Review: ‘Linsanity’ relives frenzy of N.Y. Knicks’ 2012 comeback

A still from "Linsanity."

It may not have been an “official” mental disorder, but a condition known as Linsanity broke out for a few crazy weeks in February 2012. That was when New York Knicks backup point guard Jeremy Lin — the second Asian American ever to play in the NBA — unexpectedly led his flailing team to a seven-game winning streak, earning him explosive international acclaim.

The events leading to this media-fueled frenzy and the genial, low-key underdog at its epicenter are given a peppy workout by director Evan Jackson Leong in the enjoyable documentary called, yes, “Linsanity.”

Leong tracks the Palo Alto-raised athlete from his basketball-centric childhood, high school and college days (he was a four-year player at Harvard), up through his spotty, challenging start in the NBA playing for the Golden State Warriors, Houston Rockets and the Knicks. A plethora of Lin family home-video clips, riveting archival and Leong-shot footage of Lin tearing up the boards, TV news clips, interviews with Lin’s devoted brothers and Taiwan-born parents, plus chats with coaches, reporters and others help tell the icon’s remarkable story.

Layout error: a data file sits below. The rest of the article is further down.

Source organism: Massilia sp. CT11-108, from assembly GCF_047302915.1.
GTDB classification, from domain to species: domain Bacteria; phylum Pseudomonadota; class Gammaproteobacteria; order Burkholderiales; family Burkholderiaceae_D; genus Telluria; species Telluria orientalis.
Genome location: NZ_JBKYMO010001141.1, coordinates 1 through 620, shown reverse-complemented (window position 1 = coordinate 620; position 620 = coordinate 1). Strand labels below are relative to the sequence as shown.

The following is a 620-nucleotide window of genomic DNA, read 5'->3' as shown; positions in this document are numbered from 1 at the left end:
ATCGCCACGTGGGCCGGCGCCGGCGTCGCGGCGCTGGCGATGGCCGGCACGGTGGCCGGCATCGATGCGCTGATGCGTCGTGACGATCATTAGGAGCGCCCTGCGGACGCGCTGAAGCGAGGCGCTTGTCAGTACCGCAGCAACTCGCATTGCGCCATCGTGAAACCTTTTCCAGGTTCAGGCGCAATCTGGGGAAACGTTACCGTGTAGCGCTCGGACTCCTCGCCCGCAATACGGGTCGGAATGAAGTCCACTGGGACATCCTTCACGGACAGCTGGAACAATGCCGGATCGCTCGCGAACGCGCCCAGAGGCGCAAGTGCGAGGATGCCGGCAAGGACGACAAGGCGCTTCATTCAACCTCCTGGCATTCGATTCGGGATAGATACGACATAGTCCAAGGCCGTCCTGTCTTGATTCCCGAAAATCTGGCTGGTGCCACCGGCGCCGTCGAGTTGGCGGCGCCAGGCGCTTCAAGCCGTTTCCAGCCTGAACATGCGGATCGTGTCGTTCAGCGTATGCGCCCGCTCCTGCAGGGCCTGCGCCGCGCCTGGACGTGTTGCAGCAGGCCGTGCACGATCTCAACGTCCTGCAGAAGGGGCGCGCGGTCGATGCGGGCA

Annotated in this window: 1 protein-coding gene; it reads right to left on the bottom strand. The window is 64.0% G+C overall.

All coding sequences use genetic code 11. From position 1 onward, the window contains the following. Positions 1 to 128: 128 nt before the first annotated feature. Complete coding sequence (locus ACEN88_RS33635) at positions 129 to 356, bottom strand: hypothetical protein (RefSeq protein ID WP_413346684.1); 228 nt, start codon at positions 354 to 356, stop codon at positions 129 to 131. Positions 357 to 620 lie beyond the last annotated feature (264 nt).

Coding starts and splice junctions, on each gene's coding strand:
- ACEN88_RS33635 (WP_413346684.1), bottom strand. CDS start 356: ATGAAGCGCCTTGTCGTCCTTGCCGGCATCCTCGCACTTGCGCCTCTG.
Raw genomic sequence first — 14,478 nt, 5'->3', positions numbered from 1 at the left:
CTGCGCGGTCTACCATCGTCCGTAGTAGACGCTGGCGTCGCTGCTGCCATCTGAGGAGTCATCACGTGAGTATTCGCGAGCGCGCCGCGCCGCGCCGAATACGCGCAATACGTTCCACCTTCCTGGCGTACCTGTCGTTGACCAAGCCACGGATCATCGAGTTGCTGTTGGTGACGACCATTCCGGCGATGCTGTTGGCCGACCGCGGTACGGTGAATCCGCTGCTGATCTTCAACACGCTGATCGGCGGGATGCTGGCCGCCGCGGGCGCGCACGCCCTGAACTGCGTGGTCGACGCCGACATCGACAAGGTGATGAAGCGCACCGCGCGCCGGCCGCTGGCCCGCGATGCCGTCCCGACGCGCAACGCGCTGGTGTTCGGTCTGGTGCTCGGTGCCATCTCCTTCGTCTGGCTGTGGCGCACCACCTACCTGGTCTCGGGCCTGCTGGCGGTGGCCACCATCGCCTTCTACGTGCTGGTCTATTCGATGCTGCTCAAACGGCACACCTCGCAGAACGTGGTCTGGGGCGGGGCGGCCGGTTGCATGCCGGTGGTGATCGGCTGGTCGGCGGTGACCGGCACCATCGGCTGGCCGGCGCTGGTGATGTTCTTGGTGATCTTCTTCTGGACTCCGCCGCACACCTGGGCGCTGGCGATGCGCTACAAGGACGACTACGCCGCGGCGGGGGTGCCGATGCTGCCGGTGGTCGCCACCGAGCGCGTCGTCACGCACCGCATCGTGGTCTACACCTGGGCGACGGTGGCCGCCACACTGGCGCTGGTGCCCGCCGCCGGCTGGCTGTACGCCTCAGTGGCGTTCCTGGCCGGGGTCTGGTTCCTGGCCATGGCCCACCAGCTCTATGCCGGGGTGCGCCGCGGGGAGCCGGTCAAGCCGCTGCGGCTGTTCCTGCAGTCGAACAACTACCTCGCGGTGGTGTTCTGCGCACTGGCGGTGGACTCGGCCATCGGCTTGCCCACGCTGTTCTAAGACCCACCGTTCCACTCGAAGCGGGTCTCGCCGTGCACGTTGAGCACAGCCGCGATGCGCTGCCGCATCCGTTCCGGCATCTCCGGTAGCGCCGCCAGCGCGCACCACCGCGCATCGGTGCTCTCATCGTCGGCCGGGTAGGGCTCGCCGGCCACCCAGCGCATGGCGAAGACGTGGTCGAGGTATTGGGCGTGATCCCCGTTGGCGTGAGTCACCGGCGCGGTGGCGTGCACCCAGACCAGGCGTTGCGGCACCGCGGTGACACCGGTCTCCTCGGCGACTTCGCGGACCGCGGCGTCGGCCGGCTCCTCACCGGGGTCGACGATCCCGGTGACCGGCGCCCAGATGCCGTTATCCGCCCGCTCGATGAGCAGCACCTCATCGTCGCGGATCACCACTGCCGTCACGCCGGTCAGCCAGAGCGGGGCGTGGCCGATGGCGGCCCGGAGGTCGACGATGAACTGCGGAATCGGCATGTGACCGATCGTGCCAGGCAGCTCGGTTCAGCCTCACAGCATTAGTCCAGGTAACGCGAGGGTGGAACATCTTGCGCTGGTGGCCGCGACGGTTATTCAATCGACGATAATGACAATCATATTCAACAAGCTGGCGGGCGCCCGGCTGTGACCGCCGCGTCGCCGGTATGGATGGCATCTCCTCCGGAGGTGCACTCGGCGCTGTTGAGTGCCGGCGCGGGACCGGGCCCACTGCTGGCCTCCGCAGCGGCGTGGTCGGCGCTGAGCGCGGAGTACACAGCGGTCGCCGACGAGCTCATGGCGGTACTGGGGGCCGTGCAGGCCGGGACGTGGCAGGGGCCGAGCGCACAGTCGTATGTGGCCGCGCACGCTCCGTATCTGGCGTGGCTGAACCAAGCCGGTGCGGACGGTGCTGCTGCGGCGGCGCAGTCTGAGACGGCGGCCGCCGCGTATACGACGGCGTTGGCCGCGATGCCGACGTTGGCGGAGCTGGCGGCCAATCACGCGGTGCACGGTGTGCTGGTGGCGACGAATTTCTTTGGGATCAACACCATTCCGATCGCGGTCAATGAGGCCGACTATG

The perceived jealousies (yo, Kobe Bryant!) and lunkheaded, racially tinged jokes and jabs that accompanied Lin’s meteoric rise are also significantly recalled.


Through it all, the devoutly Christian Lin (“I only play for God”), now 25, kept his cool, stayed focused and eventually landed a three-year, $25-million contract with the Rockets. Still, the pro is humble enough to assert, “at the end of the day, basketball is just a game.” Amen.



MPAA rating: PG for some thematic elements and language.

Running time: 1 hour, 28 minutes. In English and Mandarin with English subtitles.

Playing: At AMC’s Atlantic Times Square 14, Monterey Park.